Kent Main has experienced the good, bad and ugly of a single second after winning and losing two major South African cycling tours by that margin.
The talented climber came from behind on the final day of the 2017 Tour of Good Hope to beat Myles van Musschenbroek by a second, while losing out to Italian Samuele Battistella at the Tour de Limpopo.
“Winning the Tour of Good Hope was such an amazing feeling and it didn’t matter that it was only by one second. What mattered was that I won.
“Being on the other end of that now in Limpopo, you really do see that second as a massive hurdle that you weren’t able to overcome.”
The 23-year-old East Rand Classic champion however felt it was two very different scenarios and hard to say if there was anything that he would have done differently.
“Once you’ve finished and you don’t have the pressure of the race on top of you, then you start to think if it was possible to have made any changes, but it’s hard to say for sure.
“As it stands, I feel I gave everything I could and I think I’m learning that cycling is a very harsh sport. You’ll lose more than you’ll win.”
Main added that the Tour of Good Hope was all about a breakaway that the bunch never read properly and the riders in the move with him all jumped high up in the general classification.
“It came down to the last day where I had to close something like 50 seconds to win and I managed to do so.
He felt it was tricky going into the final day, but knew there was a hotspot offering a time bonus 19km in.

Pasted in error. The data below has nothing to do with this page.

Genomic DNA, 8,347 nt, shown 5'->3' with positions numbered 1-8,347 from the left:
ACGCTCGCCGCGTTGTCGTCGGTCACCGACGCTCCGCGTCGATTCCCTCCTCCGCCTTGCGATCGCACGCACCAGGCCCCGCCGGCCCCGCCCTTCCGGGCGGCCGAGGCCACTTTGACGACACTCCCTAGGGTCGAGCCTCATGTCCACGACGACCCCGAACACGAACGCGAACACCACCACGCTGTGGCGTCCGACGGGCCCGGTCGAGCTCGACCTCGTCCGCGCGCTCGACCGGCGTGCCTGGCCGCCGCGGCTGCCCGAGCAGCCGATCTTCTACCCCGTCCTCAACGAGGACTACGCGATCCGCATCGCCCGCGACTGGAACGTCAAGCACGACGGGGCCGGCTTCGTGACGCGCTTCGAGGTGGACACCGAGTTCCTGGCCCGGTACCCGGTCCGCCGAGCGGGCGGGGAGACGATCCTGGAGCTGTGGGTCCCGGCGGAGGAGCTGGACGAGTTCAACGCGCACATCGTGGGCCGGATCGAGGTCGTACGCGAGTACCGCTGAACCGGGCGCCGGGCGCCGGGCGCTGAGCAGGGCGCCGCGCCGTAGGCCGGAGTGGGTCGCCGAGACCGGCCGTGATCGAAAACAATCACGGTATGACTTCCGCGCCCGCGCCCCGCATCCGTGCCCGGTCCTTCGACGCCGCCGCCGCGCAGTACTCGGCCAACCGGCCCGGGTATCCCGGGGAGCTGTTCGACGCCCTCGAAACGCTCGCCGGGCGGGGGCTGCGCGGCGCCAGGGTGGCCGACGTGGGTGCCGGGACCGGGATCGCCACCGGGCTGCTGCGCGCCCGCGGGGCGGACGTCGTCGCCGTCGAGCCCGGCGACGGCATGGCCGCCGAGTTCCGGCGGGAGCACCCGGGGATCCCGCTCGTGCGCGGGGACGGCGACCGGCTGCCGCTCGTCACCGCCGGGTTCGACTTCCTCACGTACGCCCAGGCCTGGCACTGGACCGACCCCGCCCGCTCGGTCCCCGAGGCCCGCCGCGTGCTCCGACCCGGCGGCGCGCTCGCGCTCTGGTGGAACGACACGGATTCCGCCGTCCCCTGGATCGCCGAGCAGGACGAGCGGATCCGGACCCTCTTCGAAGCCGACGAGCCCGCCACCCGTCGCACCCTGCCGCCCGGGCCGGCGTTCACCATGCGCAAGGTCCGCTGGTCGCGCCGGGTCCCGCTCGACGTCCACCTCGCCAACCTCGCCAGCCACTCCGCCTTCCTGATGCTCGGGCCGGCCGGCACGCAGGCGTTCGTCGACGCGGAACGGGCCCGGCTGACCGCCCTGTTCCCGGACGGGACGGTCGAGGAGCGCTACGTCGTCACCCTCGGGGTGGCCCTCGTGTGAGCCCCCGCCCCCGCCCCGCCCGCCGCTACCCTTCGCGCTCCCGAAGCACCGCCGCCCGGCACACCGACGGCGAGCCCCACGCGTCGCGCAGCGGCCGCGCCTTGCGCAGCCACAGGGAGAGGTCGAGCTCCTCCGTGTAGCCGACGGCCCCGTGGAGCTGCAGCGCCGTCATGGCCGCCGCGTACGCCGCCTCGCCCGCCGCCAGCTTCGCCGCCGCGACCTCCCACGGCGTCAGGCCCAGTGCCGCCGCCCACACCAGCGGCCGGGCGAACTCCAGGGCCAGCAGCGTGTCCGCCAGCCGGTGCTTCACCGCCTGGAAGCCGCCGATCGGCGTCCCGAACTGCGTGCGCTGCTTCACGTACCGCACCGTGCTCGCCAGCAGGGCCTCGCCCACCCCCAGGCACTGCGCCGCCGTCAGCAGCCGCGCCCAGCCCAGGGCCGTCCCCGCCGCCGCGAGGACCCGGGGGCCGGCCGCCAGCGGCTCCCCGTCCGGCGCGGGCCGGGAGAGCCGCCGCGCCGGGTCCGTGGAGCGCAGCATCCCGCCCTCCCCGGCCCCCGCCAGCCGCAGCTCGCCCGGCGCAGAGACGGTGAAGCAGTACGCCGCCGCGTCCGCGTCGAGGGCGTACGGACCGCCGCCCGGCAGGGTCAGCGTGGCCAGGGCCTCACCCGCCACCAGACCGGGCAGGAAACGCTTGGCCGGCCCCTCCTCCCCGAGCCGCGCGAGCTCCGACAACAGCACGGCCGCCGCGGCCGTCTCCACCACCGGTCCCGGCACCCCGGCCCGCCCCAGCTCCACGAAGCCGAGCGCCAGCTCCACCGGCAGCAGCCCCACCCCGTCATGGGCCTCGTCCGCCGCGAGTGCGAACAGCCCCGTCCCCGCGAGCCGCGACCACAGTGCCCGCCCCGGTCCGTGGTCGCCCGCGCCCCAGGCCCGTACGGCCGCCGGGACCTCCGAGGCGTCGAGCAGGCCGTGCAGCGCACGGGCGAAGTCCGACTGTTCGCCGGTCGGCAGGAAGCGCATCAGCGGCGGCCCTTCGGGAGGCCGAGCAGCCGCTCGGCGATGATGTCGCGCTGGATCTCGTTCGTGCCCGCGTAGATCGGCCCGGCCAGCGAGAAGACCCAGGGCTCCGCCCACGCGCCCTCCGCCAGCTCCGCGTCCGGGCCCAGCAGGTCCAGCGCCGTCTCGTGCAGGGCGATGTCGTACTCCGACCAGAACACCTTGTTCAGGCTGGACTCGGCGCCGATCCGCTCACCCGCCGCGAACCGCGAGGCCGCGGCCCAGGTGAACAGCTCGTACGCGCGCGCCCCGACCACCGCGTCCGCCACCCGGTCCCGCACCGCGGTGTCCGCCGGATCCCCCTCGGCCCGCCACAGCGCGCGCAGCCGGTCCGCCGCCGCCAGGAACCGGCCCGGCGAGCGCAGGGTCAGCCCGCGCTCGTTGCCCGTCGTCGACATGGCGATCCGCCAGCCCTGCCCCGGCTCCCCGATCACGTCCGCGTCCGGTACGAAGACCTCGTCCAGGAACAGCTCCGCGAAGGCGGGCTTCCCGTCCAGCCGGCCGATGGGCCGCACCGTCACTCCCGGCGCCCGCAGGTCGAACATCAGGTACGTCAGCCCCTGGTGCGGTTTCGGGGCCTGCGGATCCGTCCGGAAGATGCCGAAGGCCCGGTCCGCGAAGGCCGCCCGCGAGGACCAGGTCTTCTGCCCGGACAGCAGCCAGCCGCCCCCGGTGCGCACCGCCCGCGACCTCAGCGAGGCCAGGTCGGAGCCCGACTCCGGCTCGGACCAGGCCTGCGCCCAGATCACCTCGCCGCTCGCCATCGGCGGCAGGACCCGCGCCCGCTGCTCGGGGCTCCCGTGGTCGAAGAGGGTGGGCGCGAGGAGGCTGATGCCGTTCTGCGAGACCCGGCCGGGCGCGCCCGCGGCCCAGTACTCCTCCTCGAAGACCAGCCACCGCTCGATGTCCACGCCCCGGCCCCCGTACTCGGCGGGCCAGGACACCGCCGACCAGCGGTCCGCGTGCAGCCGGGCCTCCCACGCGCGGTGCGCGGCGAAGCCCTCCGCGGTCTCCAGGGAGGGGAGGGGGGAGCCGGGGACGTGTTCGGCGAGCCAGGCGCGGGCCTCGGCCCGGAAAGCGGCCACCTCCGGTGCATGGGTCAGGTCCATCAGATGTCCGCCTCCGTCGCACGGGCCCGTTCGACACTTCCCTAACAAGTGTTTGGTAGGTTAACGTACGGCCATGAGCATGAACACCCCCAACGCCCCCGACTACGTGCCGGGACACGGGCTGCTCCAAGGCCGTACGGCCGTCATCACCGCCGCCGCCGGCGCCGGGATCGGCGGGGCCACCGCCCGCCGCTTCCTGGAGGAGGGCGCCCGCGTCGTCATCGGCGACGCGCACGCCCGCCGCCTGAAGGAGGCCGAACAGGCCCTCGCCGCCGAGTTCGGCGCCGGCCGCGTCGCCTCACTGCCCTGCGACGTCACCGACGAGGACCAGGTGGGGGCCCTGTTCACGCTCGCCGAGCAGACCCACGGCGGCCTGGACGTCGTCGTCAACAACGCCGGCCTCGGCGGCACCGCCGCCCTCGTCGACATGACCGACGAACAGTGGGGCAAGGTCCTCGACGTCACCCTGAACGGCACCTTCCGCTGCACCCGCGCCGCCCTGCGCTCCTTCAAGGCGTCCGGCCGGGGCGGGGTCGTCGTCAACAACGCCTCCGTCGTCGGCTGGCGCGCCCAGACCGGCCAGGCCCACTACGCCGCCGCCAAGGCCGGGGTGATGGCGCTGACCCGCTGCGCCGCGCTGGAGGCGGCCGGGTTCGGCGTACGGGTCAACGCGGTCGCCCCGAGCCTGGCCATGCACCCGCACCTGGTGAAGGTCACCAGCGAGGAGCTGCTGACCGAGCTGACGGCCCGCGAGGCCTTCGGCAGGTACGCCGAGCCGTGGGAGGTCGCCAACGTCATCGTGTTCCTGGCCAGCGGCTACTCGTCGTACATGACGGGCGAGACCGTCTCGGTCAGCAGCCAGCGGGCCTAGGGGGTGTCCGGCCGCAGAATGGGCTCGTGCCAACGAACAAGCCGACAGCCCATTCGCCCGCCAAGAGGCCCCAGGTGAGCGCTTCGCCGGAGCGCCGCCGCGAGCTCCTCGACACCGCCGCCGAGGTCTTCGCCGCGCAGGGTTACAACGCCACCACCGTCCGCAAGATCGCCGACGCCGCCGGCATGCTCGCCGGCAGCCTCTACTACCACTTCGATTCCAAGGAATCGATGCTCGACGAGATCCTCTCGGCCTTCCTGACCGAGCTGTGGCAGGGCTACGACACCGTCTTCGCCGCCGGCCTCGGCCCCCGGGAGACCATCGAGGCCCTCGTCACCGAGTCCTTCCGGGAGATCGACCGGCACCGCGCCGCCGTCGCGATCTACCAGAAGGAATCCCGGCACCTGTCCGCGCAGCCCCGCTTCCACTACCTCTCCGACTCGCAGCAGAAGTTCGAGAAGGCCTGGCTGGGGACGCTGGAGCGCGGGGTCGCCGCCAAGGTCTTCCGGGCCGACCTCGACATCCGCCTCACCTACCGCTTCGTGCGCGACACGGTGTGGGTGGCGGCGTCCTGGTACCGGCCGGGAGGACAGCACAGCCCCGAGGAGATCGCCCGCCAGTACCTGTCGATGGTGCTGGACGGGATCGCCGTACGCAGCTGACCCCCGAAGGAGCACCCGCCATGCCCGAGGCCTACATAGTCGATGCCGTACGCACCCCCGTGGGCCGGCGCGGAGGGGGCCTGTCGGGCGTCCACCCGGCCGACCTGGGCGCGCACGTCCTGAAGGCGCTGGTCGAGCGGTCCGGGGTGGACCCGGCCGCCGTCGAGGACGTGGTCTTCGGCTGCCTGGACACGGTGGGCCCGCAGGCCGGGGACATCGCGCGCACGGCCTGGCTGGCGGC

“The only problem was that directly after that was a 6km climb. Say I’d gone for a long-range attack to get the bonus, Dimension Data would have ridden the bunch to pieces up the climb and I would’ve been isolated for 90km against four of them.
“I tried to attack in the final circuit, but it was just not hard enough to get any gap and Battistella closed me down pretty quickly.”
Main, who finished 13th in this year’s Tour de Langkawi, said he did not think it was necessarily always the strongest rider who won in cycling.
“There are many factors that change the outcome and I suppose this is what makes the sport so entertaining and exciting.
“I do feel that at the Tour of Good Hope I wasn’t a favourite to win from day one, so it may have come as a surprise to some. But, in Limpopo, I personally felt I was a favourite and had the potential to win.”
Main will now enjoy a short break from racing as he prepares to head overseas with his team in July.
“For now it is back to having fun, riding without as much structure, doing longer easier rides and enjoying some new routes.”